In Stephen Lawhead’s novel Byzantium, the Irish monk Aidan has a conversation with a group of Vikings in which he explains who Jesus is and what He has done. In this, Lawhead has provided a great example of what contextualization should look like when evangelizing those who inhabit a different thought world than our own. Note carefully Aidan’s terminology as well as how he carefully responds to the Vikings’ assumptions about manhood and deity. While fictional, this is quite helpful and moving. Here is the conversation:
“You respect this god of yours,” said Leif, cocking his head to one side.
“He does that,” Gunnar assured him, taking some pride in this fact. “Aeddan has not ceased making prayers to his god since he came to us. He even makes prayers over our supper.”
“Indeed?” asked Ragnar wonderingly. “Scop never does this. He was of the Shaven Men, I am told. Is this something your god demands of you?”
“It is not a demand of the god,” I replied. “It is -” I paused, desperately trying to think how to describe devotion. “It is a thing we do out of gratitude for his care of us.”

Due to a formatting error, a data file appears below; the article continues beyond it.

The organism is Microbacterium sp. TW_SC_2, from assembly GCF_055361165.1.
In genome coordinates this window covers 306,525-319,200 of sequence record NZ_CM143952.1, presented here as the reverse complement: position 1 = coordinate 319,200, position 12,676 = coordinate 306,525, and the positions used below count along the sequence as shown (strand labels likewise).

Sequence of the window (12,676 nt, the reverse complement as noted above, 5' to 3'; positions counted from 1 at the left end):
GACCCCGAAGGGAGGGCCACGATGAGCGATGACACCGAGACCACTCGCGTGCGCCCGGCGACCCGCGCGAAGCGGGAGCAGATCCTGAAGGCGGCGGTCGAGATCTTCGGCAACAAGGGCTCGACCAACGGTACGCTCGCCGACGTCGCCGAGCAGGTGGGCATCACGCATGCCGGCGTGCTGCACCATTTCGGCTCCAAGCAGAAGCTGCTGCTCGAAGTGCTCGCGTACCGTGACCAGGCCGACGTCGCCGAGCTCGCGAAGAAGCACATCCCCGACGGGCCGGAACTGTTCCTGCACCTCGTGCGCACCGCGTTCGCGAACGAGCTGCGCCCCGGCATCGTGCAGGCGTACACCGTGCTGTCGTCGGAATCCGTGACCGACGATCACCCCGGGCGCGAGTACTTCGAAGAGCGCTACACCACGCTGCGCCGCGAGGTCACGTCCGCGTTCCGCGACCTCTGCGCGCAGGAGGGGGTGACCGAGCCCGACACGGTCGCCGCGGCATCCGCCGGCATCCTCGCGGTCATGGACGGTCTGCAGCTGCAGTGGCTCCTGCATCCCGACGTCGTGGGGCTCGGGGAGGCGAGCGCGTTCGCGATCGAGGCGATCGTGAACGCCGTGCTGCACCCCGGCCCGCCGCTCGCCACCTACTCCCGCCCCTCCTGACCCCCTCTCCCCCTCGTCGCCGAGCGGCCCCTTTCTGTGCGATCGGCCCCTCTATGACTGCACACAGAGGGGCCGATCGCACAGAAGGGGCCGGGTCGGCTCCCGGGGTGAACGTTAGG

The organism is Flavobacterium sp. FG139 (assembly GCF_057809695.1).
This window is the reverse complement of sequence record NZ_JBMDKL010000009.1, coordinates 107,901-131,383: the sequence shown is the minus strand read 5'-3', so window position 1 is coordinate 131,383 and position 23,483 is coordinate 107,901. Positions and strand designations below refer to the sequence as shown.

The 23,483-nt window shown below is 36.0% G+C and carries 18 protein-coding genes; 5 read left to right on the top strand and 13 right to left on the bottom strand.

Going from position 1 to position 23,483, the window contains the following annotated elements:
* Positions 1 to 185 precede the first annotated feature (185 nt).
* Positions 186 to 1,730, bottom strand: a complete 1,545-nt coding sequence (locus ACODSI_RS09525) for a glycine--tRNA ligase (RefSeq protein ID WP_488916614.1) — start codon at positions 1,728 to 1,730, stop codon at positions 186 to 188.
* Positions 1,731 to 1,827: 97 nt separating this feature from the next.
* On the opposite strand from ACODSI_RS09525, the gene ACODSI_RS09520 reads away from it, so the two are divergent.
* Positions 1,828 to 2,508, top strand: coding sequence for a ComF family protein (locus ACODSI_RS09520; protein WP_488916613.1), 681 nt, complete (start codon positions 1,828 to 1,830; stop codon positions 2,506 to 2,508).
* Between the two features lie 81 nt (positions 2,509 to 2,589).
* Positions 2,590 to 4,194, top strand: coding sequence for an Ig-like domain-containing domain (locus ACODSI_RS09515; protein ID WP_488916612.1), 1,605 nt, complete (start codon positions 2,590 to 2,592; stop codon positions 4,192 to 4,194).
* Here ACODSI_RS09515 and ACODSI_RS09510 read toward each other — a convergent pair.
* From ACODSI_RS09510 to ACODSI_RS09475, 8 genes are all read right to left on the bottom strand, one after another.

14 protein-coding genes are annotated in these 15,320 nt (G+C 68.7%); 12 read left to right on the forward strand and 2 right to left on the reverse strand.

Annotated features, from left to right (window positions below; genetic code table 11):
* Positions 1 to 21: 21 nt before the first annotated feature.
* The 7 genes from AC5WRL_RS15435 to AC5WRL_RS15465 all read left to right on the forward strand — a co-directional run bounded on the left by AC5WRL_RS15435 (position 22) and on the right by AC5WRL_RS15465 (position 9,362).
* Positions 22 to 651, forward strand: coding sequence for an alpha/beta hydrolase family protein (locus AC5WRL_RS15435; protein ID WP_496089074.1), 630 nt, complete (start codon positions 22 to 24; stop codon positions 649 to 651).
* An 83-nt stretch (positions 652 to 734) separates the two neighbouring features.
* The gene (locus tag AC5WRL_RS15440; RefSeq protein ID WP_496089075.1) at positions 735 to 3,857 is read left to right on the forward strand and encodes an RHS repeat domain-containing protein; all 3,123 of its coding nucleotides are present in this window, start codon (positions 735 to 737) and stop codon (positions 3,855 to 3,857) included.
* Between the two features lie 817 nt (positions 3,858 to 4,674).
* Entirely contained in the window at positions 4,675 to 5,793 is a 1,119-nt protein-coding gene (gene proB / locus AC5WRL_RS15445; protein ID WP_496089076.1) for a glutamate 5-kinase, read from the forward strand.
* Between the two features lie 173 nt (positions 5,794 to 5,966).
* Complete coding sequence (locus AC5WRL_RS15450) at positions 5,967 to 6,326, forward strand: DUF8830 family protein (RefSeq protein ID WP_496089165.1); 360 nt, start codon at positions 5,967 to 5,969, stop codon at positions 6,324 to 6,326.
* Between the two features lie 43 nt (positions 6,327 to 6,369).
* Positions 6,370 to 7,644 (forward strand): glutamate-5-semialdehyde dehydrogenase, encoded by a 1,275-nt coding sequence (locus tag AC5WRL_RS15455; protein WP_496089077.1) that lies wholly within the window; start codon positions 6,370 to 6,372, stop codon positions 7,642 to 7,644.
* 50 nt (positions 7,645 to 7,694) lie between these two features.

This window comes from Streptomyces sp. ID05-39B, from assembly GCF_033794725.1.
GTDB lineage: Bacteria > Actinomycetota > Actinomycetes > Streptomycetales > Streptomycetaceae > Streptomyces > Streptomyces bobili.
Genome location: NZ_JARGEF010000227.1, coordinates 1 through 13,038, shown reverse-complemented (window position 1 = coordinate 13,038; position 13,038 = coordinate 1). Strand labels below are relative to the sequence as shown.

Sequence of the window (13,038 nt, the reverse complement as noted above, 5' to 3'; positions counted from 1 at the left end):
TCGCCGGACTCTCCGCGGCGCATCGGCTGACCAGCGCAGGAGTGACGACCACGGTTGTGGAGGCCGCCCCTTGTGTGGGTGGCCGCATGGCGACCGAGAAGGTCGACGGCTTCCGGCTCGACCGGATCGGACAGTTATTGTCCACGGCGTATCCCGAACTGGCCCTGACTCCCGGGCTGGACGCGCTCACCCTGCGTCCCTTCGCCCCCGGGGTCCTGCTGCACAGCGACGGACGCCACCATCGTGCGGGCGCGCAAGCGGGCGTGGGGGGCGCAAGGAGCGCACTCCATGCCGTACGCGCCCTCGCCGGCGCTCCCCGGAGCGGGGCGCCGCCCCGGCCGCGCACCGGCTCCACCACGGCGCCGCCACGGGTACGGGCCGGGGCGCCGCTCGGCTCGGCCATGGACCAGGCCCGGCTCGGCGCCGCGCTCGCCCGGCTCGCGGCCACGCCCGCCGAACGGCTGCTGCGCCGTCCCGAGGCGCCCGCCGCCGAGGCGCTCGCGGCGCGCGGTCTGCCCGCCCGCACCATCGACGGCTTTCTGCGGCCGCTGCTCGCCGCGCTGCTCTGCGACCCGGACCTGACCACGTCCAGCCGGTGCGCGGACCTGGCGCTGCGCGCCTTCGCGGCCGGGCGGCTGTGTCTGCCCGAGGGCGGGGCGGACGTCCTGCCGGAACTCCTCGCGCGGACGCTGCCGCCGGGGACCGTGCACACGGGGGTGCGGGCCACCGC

“Your god gives you food and drink?” hooted the one called Jarn. “Now I have heard everything!”
Talk turned to whether it was worth a man’s time to hold to any gods, and which ones were best to worship. Leif insisted that it made no difference whether a man worshipped all of them or none. The debate occupied them for a goodly while, the ale vat supplying the necessary moisture when throats grew hoarse from argument.
Finally, Ragnar turned to me. “Shaven One, what say you? Is it that men should obey the old gods or give them up?”
“The gods you are speaking of,” I replied carelessly, “are like the chaff thrown to the pigs; they are the dried grass knotted and burned for kindling. They are worth less than the breath it takes to speak out their names.”
They all stared at me. But the ol was making me feel expansive and wise, so I blustered on. “The sun has set on their day, and it will not rise again.”
“Hoo! Hoo!” cried Jarn derisively. “Hear him! We have a thul among us now. Hoo!”
“Quiet, Jarn,” growled Ragnar Yellow Hair. “I would hear his answer for this question has vexed me sorely many years.” When silence had been enforced, he turned to me.
“Speak more. I am listening.”
“The god I serve is the Most High God,” I told them. Jan snorted at my presumption, but I ignored him and blundered on, mangling the few words at my disposal, but pushing on regardless. “This God is the Creator of all that is, and ruler of all Heaven and Earth, and of the unseen realms, both above and below. He is not worshipped by way of stone images or wooden idols, but in the heart and spirit of those who humble themselves before him. It is ever his desire to befriend and welcome the people who call upon his name.”